Sharing a Name

A family member of mine shared this photo on Facebook a few days ago. This came as a shock, as I have known this person for most of my life and have never once heard her say anything even remotely religious – she has never used any religious language at all in my presence, not even the commonplaces of funerals or the casual apocalypticism of contemporary politics. Doesn’t attend church, doesn’t have anything in her home to suggest that she harbors any opinion of Jesus at all, actually, one way or the other. But confronted with the knotty challenge of the compulsory share (vile heir to the compulsory email forward, the chain letter, and whatever came before the chain letter) she could not ignore the child’s scrawl of Jesus’ name on notebook paper as a confession of faith, had to say that she loved Jesus if the only proffered alternative was to “keep scrolling” and say that she did not love Jesus.

How come? I have no intention of judging her sincerity – she may indeed have very strong feelings about Jesus of which I was just unaware – but the fact that this Facebook share is the first time it’s come up might reasonably suggest that she doesn’t spend a lot of time thinking about Jesus or her love for him. What matters, I’d say, is the name: being associated with that name matters a great deal, even to people with no discernible religious convictions. My family member is a good person, a very good person, and I think that to her, saying that she loves Jesus is part of being a good person, or maybe that she equates being a good person with being a lover of Jesus – a Christian. The point is that whatever the name means, she wants to be associated with it.

The name matters so much, it always has. Justin Martyr complained about how much it mattered to Roman authorities in the second century – why, he wondered, was owning the name by itself enough to get you executed, when a mere label really meant nothing beyond the actions that it might indicate. “From a name neither praise nor punishment could reasonably spring, unless something excellent or base in action be proved.”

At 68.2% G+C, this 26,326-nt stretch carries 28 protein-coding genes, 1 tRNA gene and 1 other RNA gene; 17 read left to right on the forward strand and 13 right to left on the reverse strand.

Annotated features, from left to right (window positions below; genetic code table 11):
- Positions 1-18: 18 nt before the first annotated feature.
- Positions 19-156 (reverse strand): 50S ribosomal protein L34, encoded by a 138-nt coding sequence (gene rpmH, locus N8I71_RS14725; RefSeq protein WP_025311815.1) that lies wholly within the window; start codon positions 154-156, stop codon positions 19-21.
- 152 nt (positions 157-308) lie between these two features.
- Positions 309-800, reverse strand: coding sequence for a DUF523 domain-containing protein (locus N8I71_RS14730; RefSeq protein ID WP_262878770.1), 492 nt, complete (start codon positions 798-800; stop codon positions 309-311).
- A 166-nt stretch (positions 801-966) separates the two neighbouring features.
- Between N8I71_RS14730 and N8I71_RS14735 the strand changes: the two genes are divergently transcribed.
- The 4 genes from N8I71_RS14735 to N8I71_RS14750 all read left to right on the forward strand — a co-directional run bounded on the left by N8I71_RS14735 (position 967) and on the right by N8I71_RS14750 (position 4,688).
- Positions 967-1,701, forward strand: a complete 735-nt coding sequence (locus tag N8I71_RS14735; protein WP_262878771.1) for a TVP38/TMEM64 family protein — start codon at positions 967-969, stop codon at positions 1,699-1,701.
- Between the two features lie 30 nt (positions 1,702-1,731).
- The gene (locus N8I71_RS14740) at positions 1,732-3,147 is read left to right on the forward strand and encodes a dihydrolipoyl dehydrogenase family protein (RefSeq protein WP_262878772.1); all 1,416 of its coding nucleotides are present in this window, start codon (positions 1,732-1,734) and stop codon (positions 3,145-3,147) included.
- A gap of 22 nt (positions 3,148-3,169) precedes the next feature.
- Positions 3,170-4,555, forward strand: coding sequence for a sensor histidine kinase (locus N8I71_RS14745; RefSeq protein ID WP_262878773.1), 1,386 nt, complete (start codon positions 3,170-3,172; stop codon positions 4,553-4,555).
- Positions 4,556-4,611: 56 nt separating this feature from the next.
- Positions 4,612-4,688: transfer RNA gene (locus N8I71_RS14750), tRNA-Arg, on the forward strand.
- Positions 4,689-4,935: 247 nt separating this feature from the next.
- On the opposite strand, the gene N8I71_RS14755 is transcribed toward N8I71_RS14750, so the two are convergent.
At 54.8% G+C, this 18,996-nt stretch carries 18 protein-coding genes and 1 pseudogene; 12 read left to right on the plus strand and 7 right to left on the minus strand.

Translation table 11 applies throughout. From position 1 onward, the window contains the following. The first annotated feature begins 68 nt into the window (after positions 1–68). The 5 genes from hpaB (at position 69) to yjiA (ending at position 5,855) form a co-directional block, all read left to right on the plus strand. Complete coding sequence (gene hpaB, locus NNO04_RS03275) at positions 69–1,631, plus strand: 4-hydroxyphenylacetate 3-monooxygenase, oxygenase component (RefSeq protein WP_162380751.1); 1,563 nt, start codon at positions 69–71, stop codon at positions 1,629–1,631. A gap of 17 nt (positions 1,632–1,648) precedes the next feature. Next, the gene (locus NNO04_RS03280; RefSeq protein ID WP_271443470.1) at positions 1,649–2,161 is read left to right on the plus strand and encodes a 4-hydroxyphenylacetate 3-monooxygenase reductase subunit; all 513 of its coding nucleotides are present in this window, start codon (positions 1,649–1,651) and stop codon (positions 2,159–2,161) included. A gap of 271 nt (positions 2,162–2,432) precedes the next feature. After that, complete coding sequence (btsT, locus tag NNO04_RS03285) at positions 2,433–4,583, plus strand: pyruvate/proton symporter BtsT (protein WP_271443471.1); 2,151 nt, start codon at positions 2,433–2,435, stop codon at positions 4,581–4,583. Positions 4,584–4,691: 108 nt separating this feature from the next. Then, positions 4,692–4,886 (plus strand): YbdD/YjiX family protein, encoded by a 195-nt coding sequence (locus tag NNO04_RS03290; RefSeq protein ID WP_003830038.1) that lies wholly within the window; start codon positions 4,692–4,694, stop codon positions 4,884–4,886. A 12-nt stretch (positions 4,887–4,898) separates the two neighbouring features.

Justin wanted only to be able to claim the name without it leading to death; today the stakes aren’t quite as high and the social calculus is reversed – most anyone interested in who owns the name thinks that it brings praise rather than punishment, that it’s something to be earned rather than an accusation. Like a lot of evangelicals, Ben Witherington over at The Bible and Culture doesn’t think Mormons are Christian, doesn’t think they have a right to that name. The details of why he thinks that don’t really matter, because the “question” of whether or not Mormons are Christian is not about trinitarianism or canon or the details of how salvation operates – as an accomplished student of church history, Witherington surely knows that there are good arguments about historical variety on all of those points, that neither creed nor canon is as cut and dried as he makes it out to be. Likewise, the Mormon impulse to argue the point comes partly from the sense of insult to something precious (their relationship to Christ), but at the end of the day that’s not the main motivation, because no one, Mormons included, needs Ben Witherington to validate their personal Christianity. The question is about what one thinks is at stake in who gets to own the name, whatever it means.